Ever had a thought bubble pop into your head and wondered if others felt the same? Or better yet, have a deep desire to share it with the world?
WhyNot’s Unfiltered Thoughts series is your chance to do just that!
Our Unfiltered Thoughts series are not fully fledged submissions. Nor should they be modified, processed, or refined. They are, quite literally, bubbles of thought (100 – 300 words) in their most natural state (from your brain to the screen). Some might say they are akin to Twitter – except we want to pay you for them! That’s right! Every published unfiltered thought will receive $50.
You can submit your unfiltered thought through written text, an image, a video, or even an audio recording using the below form. Check back regularly to this page to find out what the latest topic request is or give us a follow via social media!
Currently looking for the following unfiltered thoughts...
Do you know what post-truth is?
Back in 2016, the Oxford Dictionaries Word of the Year was post-truth.
Post-Truth[ˌpəʊst ˈtruːθ] adjective.
relating to or denoting circumstances in which objective facts are less influential in shaping public opinion than appeals to emotion and personal belief.
The word post-truth has a close correlation to misinformation and disinformation.
In a post-truth era, emotions and personal beliefs have a greater influence on public opinion and decision-making than objective facts or evidence. This can create an environment where false information, rumors, and conspiracy theories can easily spread and gain traction, even if they are not supported by evidence.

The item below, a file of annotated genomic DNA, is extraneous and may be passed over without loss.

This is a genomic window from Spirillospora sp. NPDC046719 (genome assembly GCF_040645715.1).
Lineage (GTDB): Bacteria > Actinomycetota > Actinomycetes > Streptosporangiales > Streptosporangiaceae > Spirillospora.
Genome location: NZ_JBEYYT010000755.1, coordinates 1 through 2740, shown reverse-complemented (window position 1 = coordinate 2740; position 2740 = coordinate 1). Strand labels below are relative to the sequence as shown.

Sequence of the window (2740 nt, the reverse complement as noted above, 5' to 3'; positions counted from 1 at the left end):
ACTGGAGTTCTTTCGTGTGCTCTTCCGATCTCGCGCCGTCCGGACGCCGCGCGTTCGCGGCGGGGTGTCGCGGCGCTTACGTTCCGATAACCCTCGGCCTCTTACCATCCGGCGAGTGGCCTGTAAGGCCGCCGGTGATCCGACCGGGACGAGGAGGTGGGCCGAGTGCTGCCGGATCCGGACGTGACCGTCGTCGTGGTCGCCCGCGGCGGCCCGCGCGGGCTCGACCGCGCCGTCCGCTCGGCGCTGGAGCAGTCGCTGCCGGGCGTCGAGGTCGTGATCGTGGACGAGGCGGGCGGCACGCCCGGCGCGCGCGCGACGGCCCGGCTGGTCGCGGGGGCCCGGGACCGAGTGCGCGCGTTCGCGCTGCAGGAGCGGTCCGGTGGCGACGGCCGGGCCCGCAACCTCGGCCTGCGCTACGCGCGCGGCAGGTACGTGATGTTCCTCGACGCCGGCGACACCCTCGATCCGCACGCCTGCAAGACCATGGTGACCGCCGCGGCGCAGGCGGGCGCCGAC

Take climate change as an example.
Climate change is one of the most pressing global challenges facing humanity, but it has become increasingly politicised in the post-truth era.
Misinformation and disinformation campaigns have been deployed to cast doubt on the reality of climate change, its causes, and its impacts.
Social media platforms have made it easier than ever for false information to be disseminated quickly and widely, often by individuals or groups with specific agendas or biases. The echo chambers created by social media algorithms can further entrench people in their beliefs and make it challenging to break through with accurate information.
How can we strike a balance between the need for online platforms to promote user engagement and the responsibility to prevent the dissemination of extreme misinformation?
What can we do to protect ourselves from falling victim to the potential harms of algorithm-driven misinformation?
To what extent can online algorithms be held responsible for the spread of misinformation?
Worried about the climate?
Did you know that 69% of young people feel like their thoughts, feelings, comments, and opinions about climate change are ignored by their families? It's an important issue that is affecting us all - including our own planet - so getting cut through matters!
What's your experience when trying to have these conversations with those (often skeptics) around you?
How have you managed to shift the narrative or change the game so more people listen up and take our planet's future seriously?